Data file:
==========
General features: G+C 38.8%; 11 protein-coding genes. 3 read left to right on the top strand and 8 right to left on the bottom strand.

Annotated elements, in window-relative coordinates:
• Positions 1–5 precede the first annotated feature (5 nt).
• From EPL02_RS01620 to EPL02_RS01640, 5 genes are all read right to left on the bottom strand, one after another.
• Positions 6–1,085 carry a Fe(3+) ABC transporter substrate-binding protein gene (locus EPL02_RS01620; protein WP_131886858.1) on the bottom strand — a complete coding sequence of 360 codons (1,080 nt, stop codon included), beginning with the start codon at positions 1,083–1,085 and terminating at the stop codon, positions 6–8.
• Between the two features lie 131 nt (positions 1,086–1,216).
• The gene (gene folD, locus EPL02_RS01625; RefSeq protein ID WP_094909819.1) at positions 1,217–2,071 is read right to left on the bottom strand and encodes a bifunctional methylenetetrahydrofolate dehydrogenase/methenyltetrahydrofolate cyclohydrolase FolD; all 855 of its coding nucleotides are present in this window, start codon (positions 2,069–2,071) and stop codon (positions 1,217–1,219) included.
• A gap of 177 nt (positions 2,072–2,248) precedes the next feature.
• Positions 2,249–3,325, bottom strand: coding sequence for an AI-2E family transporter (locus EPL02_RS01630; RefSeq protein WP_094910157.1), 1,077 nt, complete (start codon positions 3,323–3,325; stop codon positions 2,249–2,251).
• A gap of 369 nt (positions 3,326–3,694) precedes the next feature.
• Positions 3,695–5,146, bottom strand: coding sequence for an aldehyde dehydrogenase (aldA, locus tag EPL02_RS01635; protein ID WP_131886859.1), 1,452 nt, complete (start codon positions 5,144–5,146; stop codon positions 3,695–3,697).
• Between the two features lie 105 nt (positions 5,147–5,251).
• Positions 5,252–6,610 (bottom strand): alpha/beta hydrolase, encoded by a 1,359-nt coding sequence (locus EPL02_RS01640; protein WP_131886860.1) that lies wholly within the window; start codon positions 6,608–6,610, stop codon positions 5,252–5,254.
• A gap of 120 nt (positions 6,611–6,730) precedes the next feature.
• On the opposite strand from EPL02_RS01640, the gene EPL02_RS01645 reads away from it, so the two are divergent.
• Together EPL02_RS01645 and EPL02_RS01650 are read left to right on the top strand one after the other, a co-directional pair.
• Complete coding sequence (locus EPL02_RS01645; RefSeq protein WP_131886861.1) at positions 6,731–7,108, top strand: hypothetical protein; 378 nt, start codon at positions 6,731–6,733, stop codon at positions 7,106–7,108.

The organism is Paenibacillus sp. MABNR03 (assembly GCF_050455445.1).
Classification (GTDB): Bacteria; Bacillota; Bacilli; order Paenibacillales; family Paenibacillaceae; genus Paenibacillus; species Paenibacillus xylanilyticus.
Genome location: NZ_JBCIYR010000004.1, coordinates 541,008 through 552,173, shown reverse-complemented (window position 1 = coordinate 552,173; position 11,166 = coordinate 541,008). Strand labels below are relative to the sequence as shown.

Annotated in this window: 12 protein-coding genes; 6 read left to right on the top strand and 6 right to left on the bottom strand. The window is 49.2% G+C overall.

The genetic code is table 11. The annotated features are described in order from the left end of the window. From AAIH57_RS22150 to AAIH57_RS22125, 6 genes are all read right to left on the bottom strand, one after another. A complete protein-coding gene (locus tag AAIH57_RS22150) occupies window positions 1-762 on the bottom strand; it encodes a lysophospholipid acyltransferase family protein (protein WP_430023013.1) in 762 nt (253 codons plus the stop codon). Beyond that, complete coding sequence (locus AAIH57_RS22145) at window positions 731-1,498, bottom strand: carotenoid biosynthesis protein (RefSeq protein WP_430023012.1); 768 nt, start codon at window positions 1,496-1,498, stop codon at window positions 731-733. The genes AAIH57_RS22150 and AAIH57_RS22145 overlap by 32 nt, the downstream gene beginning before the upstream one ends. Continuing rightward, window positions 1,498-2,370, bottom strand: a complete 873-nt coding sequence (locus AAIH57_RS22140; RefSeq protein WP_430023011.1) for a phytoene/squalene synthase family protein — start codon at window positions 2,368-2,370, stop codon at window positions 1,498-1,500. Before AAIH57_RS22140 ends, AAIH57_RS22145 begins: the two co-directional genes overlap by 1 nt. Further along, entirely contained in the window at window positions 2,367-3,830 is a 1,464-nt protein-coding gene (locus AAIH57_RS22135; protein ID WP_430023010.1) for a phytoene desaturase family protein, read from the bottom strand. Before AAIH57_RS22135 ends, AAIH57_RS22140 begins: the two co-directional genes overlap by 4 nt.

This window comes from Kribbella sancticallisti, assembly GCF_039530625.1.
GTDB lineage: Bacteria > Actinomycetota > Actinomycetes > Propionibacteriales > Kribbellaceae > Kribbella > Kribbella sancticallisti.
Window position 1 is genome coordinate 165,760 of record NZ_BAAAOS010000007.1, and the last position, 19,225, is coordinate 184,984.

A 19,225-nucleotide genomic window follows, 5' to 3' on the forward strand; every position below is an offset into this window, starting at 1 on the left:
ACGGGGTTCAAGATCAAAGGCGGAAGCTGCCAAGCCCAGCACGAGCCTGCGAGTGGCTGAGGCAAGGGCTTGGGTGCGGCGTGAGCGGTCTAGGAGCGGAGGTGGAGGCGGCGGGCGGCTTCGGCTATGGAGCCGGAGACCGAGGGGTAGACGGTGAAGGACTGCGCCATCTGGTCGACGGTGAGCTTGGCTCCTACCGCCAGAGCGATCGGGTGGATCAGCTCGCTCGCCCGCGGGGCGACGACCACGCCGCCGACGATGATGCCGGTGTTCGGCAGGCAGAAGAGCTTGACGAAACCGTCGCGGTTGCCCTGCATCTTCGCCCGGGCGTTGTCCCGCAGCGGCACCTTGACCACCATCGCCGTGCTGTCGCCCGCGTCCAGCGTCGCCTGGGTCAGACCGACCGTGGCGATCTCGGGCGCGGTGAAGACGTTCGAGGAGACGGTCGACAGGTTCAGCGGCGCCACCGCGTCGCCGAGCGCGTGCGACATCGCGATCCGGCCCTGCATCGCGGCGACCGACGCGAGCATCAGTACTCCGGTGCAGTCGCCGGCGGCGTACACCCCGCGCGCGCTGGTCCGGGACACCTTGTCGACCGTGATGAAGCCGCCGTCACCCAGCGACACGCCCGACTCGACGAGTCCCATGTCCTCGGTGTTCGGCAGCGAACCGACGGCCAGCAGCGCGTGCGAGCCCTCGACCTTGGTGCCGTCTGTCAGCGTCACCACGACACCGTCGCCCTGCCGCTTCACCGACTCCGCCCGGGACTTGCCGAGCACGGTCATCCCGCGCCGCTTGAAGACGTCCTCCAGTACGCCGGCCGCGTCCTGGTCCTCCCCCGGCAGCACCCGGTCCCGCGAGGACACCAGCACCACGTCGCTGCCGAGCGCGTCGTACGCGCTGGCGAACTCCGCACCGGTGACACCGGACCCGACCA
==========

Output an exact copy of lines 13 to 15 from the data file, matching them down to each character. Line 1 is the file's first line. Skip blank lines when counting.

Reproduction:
• Positions 5,252–6,610 (bottom strand): alpha/beta hydrolase, encoded by a 1,359-nt coding sequence (locus EPL02_RS01640; protein WP_131886860.1) that lies wholly within the window; start codon positions 6,608–6,610, stop codon positions 5,252–5,254.
• A gap of 120 nt (positions 6,611–6,730) precedes the next feature.
• On the opposite strand from EPL02_RS01640, the gene EPL02_RS01645 reads away from it, so the two are divergent.